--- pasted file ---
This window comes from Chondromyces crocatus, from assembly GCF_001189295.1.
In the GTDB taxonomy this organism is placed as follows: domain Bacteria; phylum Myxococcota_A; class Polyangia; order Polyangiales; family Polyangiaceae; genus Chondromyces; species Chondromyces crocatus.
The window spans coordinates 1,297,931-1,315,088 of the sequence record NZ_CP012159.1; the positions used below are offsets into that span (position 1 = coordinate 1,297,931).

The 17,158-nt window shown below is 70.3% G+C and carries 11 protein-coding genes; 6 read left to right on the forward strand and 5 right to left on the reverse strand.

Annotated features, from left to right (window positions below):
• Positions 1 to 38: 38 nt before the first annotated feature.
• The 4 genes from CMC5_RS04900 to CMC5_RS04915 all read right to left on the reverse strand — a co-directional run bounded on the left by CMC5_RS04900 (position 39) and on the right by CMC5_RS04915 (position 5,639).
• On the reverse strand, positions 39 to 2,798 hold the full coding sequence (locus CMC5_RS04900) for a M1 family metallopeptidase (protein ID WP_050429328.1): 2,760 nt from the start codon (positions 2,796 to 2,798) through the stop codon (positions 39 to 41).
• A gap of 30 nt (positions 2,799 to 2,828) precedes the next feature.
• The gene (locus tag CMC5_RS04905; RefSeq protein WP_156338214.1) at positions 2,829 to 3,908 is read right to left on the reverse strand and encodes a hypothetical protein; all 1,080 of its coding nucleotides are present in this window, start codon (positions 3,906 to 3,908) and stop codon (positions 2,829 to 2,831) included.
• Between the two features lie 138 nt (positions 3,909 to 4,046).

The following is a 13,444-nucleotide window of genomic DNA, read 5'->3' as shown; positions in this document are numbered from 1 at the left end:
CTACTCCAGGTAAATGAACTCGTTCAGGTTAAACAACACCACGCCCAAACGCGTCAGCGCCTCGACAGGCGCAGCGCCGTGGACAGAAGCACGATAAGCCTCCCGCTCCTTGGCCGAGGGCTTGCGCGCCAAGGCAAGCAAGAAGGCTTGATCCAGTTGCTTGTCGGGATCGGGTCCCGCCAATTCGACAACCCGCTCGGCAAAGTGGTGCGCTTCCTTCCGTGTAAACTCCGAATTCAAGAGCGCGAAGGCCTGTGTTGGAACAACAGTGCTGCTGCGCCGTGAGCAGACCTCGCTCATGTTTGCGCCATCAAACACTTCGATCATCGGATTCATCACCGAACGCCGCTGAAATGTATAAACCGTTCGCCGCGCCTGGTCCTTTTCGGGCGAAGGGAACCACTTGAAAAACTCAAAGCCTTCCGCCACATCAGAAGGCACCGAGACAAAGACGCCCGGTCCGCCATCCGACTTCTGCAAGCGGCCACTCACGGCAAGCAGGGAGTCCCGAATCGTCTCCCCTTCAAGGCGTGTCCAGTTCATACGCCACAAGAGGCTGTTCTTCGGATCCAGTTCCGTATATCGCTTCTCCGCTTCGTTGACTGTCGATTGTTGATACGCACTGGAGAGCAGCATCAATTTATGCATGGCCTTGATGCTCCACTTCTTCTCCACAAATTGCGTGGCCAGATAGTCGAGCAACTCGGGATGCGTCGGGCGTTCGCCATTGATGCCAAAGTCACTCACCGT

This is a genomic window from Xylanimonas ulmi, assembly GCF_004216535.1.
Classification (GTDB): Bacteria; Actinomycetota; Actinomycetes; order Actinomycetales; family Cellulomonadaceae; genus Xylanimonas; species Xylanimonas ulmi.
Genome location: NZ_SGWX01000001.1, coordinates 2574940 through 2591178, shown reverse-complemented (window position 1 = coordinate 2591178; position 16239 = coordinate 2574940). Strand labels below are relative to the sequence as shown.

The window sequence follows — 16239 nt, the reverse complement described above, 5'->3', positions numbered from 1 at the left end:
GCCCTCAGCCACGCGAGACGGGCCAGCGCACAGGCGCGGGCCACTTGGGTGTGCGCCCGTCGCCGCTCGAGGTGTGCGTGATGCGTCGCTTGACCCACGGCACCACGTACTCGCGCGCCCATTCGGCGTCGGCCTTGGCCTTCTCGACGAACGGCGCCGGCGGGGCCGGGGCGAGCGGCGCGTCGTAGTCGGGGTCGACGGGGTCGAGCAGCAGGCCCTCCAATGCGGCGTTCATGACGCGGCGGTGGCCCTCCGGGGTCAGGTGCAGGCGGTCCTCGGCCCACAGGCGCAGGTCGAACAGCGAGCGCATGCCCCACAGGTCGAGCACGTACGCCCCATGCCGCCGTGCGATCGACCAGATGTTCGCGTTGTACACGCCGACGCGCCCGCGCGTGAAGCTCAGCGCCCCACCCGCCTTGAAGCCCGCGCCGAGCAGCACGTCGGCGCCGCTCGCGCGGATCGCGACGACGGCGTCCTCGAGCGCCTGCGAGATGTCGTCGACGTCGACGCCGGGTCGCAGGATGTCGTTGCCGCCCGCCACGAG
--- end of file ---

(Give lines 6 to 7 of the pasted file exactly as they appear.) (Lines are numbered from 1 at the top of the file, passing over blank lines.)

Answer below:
• Positions 1 to 38: 38 nt before the first annotated feature.
• The 4 genes from CMC5_RS04900 to CMC5_RS04915 all read right to left on the reverse strand — a co-directional run bounded on the left by CMC5_RS04900 (position 39) and on the right by CMC5_RS04915 (position 5,639).